Green snow: Chicopee Tube Park recognized for sustainable tourism

Green snow at ChicopeeTubePark
Photo credit: Bill Jackson.
Chicopee Tube Park general manager Bob Harris lets his snow fly on Thursday morning amid the region’s first winter storm of the season.

To Bob Harris, natural snow is mainly marketing material.

Even as flakes were flying from the sky in blistering wind last week, the snow guns at Chicopee Tube Park were spewing more of the man-made stuff onto the hill, which is expected to open to the public this Friday.

“If it’s on front lawns, people know to come on out,” said Harris, the park’s general manager. “As far as physically supporting this activity, you need man-made snow. That’s all there is to it.”

Until 2013, the park was using four million gallons of municipal water per year to make it.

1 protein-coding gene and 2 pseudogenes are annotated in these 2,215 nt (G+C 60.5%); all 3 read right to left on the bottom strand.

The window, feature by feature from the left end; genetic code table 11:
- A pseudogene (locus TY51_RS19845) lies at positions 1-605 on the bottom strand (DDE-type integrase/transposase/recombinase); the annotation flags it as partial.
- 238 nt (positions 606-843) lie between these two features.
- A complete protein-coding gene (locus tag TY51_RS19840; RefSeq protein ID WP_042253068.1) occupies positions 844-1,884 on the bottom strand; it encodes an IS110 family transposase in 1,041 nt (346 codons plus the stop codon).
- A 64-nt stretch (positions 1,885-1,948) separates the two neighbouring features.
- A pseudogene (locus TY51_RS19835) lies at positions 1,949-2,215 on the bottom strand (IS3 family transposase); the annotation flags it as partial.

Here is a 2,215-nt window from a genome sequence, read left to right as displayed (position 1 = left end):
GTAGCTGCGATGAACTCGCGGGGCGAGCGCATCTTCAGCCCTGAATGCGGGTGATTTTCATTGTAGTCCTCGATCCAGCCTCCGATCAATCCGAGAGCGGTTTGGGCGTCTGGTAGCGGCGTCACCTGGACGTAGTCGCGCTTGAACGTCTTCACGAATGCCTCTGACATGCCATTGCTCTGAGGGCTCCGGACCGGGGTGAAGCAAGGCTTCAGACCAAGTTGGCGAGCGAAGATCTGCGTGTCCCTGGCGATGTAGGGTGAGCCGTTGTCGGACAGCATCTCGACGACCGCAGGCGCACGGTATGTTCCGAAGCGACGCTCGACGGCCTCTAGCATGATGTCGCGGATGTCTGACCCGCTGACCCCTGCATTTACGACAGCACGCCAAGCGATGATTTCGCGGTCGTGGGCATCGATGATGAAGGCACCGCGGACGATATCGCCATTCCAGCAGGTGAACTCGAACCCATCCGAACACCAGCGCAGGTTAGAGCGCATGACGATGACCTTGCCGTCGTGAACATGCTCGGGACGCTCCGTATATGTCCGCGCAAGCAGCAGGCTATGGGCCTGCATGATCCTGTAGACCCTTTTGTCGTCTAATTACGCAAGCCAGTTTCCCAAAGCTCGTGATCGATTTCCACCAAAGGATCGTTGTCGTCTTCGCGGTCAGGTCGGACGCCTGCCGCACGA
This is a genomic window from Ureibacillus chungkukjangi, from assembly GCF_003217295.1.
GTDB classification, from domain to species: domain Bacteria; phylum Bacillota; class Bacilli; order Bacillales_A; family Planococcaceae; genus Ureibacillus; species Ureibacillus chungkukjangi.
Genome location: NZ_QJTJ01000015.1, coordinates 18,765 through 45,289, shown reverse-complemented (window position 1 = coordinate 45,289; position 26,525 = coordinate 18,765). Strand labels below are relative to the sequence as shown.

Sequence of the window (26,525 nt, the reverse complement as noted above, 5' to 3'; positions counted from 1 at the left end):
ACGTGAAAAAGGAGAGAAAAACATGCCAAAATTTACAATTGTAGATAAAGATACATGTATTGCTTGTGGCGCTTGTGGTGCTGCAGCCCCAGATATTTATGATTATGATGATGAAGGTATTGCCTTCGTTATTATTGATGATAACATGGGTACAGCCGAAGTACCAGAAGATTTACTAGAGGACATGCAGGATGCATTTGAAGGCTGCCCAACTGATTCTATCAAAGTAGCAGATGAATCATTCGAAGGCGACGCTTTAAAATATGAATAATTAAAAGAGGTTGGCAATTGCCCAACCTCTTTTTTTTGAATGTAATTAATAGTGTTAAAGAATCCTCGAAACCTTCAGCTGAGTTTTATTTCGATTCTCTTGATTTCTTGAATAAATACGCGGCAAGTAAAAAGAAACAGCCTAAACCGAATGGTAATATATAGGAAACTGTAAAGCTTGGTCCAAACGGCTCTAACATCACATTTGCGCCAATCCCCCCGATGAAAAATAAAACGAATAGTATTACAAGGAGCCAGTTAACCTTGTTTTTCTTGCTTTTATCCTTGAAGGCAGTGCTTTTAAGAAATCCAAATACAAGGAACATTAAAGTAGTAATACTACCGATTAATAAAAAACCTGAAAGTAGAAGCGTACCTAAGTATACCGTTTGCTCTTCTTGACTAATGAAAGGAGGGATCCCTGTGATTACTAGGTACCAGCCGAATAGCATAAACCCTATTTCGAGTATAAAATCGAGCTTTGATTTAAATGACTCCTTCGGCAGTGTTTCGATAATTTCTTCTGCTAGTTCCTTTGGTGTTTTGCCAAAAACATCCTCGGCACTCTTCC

Harris used to oversee operations at Glen Eden Ski and Snowboard Centre near Milton, which draws water from Lake Kelso nearby.

“For me to have to come up here and pay for water it drove me crazy,” he said.

The tube park’s shareholders took a look at rising utility costs and determined the status quo couldn’t continue. That’s when Harris first embarked on his idea to recycle rain and melting snow from the 25-acre property that’s owned by the Grand River Conservation Authority.

This is an excerpt from an article originally published on Kitchener Post.

Travindy is an independent website featuring news and opinion on all issues to do with tourism and sustainability. Written primarily for an industry audience, our aim is to support the transformation of the sector into one that is regenerative, restorative and fully inclusive.

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